It’s always such a treat to get to be a part of an interview with the people making behind the scenes. Thanks to Walt Disney Animation Studios for inviting me to be a part of a round table interview with writers and director of Raya and the Last Dragon. It was truly a wonderful experience seeing the passion and love they felt for Raya as they each spoke to us about the different parts of the film making process during the pandemic. Yes, the film was made with a remote crew working from home for the most part. They were able to come together towards the end luckily and if you stay for the bonus features you’ll see this awesome event they did special just to get everyone back together to celebrate the launch of the film.
Representation in Raya and the Last Dragon
Writer Adele Lim shared some great insight on the film and on her time at Disney that I just had to include for you. “Raya’s gender is never seen as an obstacle, never does – it is fantastic thing if only you were a man- situation arise” Plus, she shared that at any given point there is an even split of genders in the different scenes.”
“On my first day in Disney, I was taking the elevator from the parking lot up. There were a bunch of female story artists in there who all you know, there were Indonesians, and people from Thailand and the Philippines. And this has never happened to me in my career in Hollywood. It’s not like this team was brought together for Raya, these were already amazingly talented young artists who were already there in the story department in visual development. And so, you know, we had this wonderful cultural trust, that was helping really steep the entire team in the cultures.”
Qui added that “One of the special things about Disney is that yeah, you can say we have the best of the best, but it’s the investment in all of the artists that come in and you get so much incredible experience and become the best after working day in and day out. The diversity is beautiful and we’re still making movies together, working together and I always want to compliment Disney on this.”
If you haven’t watched the newly released bonus features, make sure to head over to the giveaway to win one of two digital codes here. The film is amazing but the bonus features truly adds so much more to the film. Seeing all of the beautiful faces that created this work of art. Disney is doing a wonderful job of being inclusive and giving all races and nationalities a voice and face for all to see.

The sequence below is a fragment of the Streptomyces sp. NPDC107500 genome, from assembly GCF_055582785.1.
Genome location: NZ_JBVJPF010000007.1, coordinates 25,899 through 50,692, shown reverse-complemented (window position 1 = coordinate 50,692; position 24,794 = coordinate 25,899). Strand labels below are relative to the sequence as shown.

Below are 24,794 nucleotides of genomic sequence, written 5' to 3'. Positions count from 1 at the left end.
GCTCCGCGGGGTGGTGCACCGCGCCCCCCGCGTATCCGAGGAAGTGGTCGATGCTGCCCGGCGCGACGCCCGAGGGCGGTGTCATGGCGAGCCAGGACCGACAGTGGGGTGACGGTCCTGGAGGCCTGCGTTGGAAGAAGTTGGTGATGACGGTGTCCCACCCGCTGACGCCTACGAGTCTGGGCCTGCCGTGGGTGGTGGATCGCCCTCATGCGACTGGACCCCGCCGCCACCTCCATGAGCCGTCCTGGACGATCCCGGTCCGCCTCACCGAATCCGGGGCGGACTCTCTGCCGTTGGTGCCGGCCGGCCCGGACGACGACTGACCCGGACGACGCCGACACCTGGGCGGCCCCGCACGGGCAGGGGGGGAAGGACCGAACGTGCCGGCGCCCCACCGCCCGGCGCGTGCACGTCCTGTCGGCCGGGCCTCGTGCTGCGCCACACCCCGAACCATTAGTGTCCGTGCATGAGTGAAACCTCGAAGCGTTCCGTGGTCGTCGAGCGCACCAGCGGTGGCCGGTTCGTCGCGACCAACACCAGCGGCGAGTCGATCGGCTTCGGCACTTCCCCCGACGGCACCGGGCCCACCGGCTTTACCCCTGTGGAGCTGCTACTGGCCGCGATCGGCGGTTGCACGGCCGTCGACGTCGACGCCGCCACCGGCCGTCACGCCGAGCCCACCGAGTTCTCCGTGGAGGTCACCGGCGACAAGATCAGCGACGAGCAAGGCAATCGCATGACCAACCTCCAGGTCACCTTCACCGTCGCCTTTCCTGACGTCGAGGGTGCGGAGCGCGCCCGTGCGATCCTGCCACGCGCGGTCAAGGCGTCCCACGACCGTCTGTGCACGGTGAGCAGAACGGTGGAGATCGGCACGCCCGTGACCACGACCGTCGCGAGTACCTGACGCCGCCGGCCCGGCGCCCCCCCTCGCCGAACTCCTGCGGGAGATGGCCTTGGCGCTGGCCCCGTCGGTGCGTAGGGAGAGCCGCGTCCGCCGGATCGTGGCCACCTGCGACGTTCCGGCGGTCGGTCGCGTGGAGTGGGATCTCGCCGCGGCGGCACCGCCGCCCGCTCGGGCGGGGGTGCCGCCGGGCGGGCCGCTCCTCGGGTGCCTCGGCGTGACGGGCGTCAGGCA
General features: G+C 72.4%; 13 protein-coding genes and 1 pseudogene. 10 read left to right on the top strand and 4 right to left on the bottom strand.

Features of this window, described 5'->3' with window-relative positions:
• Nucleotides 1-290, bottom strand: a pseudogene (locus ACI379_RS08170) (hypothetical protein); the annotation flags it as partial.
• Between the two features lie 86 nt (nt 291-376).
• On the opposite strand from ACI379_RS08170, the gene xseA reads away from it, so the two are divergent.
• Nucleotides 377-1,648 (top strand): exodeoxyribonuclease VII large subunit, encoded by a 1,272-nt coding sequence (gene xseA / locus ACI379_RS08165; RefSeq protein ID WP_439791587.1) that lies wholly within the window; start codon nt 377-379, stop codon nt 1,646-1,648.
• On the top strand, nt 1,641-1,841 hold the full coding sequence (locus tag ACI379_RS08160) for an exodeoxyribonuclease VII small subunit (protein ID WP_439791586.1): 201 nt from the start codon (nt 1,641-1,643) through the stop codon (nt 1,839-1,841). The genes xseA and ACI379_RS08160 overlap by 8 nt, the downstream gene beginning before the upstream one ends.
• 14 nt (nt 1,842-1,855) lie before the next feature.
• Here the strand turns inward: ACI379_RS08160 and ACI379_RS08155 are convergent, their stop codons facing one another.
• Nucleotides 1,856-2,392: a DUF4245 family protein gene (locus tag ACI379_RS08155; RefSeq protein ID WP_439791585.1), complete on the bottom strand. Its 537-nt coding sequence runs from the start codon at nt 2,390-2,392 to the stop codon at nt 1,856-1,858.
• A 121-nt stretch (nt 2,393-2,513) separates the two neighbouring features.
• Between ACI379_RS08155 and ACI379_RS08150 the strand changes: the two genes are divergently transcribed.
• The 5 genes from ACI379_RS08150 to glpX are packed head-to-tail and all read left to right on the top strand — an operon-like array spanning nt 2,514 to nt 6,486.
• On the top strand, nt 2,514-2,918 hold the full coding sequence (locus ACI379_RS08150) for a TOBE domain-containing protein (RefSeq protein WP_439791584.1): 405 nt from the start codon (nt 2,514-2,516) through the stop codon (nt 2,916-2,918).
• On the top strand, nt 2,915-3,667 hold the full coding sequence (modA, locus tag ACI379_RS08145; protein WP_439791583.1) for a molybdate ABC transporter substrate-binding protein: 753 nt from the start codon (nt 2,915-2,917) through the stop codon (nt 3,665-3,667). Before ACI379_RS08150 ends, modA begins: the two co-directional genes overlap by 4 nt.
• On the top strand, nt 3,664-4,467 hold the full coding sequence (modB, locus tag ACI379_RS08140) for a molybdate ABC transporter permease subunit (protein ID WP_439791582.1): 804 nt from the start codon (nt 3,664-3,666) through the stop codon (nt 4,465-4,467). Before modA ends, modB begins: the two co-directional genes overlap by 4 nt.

The martial arts in the film came from writer Qui Nguyen’s love of Hong Kong and Bruce Lee films and growing up. “It was very important for me to celebrate South East Asia and martial arts that I practiced like Muy Thai. I loved that I could go out and study Bruce Lee unlike Star Wars, I can’t go out and move things with my brain.”
Final Thoughts and Take Away
I got to ask the final question of the interview. While you and I might be Disney+ subscribers, not everyone is. My question was, what did each of them want the new audience that is experiencing the film on DVD and Blu-Ray for the first time to take away from Raya and the Last Dragon.
Director Don Hall shared “We hope that they are entertained at a high level, I think the movie is funny and very emotional. It explores a theme that is very relevant to today.” Lim added, “I grew up in Malaysia, the first movie I ever watched was Snow White and I never thought I’d see a South East Asian in a Disney film. So I hope children from around the world get to No matter where you are from or what you look like that your face and your story gets to be celebrated.”
Qui concluded the interview by saying, “I love the fact that we added another super hero to the world that kind of looks like me and my kids and we diversified how we look at what heroes look like and that means the world to me. I hope people love her as much as we loved making her.”
We do love Raya and if you haven’t watched the film yet, just wait- you are going to love her and this film too!